Jan. 24, 2013 at 3:40 PM ET
As Skype becomes more and more integrated with Microsoft's other products, privacy advocates around the world have asked it and its parent company to come clean on how, when and why the widely used video chatting program complies with government requests for information.
The request comes in the form of an open letter Thursday, addressed to Skype's president and Microsoft's chief privacy officer and general counsel, and is signed by dozens of organizations, including the Electronic Frontier Foundation and Digital Rights Foundation.
People all over the world use Skype, including not just distant friends and family members, but journalists and activists for whom the secure and private chat platform is indispensable, the organizations say. And since Skype's takeover, there hasn't been a clear line on whether the service would remain that way.
Since 2011, when Microsoft purchased Skype for $8.5 billion, there have been relatively few bugs and breaches in the service. But at the same time, no information has been publicized that details what information Skype collects, how it protects it, and with whom that information is shared.
In the letter, the signers ask for regular reports, like those put out by Google and Twitter, describing requests for information made by the government or private individuals. Details on what information is vulnerable to (or protected from) network providers and hackers are also suggested, and a statement on how Skype plans to cooperate with certain information-collection and wiretapping laws in the U.S. and China.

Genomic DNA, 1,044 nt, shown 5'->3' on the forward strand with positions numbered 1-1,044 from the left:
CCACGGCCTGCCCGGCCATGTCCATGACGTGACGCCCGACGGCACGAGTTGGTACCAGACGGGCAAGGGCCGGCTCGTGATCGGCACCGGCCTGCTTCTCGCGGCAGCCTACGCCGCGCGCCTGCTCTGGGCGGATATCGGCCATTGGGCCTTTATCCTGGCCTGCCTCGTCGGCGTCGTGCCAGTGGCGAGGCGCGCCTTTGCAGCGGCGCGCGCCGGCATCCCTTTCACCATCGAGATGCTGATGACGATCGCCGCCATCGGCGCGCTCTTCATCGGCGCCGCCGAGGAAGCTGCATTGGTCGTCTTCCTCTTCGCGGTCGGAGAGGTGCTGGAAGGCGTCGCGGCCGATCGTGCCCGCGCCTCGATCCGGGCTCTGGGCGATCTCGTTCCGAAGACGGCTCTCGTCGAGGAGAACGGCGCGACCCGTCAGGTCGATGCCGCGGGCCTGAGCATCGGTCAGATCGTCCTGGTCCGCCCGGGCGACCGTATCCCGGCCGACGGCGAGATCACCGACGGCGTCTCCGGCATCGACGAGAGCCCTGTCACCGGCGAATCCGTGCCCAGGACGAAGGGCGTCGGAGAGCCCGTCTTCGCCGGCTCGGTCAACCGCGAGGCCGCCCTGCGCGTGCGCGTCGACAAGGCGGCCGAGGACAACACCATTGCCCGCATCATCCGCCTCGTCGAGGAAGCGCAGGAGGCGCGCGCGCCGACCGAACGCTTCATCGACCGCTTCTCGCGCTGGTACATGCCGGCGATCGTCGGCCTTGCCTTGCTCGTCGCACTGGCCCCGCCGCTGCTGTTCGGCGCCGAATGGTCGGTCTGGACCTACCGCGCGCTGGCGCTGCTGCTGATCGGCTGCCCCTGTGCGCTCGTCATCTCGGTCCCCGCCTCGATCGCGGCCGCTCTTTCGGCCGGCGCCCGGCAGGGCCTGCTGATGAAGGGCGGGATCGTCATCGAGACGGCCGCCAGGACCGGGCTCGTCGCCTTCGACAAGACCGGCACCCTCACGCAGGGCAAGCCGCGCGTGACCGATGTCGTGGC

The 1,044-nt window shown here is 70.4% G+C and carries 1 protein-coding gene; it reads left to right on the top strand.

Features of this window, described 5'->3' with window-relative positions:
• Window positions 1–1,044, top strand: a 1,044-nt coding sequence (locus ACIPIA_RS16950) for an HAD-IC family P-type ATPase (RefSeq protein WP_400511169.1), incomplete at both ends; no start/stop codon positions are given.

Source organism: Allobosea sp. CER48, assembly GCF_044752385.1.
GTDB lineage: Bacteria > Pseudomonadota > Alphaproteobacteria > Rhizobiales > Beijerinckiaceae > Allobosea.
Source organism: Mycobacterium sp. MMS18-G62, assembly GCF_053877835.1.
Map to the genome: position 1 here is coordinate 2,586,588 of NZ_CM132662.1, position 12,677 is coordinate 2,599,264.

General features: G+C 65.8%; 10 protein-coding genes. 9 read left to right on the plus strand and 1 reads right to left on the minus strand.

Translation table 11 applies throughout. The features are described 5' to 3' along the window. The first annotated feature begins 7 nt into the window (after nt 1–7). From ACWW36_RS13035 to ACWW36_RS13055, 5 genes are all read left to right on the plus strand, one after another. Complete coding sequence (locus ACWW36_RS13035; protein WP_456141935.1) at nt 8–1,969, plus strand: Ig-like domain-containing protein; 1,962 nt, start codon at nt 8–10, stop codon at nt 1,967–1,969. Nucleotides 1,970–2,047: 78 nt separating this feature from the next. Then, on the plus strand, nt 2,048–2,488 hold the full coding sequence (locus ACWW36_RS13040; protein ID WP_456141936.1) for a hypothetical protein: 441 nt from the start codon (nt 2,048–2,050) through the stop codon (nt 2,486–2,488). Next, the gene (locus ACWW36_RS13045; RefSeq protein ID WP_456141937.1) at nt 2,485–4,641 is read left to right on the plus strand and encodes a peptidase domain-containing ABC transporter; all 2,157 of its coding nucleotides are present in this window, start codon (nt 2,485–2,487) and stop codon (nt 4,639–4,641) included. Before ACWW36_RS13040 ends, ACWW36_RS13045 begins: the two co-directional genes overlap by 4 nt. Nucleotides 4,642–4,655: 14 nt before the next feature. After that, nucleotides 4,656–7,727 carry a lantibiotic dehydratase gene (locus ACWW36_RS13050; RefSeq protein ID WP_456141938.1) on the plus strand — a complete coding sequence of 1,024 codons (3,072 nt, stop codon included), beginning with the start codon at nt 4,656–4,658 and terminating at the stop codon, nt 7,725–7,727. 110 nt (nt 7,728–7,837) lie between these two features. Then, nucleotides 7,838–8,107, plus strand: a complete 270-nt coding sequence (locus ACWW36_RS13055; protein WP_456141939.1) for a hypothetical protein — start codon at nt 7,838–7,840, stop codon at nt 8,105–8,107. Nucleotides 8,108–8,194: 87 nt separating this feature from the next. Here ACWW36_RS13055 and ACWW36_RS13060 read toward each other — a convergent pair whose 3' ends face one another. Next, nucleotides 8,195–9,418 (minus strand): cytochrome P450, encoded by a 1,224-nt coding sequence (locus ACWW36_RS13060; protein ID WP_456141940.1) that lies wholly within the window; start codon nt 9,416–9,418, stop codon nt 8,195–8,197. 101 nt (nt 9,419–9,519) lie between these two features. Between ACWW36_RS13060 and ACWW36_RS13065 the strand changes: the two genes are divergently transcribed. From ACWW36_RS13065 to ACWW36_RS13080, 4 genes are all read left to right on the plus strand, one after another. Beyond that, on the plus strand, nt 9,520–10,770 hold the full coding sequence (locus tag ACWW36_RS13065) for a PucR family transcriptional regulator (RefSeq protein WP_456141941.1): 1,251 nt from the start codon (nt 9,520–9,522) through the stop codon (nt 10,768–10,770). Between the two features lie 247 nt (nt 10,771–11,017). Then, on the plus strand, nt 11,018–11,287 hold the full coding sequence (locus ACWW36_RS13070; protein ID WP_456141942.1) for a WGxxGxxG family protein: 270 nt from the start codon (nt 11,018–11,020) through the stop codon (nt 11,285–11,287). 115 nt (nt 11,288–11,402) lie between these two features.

A Microsoft spokesperson declined to address the questions of the letter specifically, but offered the following statement to NBC News:
We are reviewing the letter. Microsoft has an ongoing commitment to collaborate with advocates, industry partners and governments worldwide to develop solutions and promote effective public policies that help protect people's online safety and privacy.
The letter can be read in its entirety here; references and links are at the bottom of the page.
Devin Coldewey is a contributing writer for NBCNews Digital. His personal website is coldewey.cc.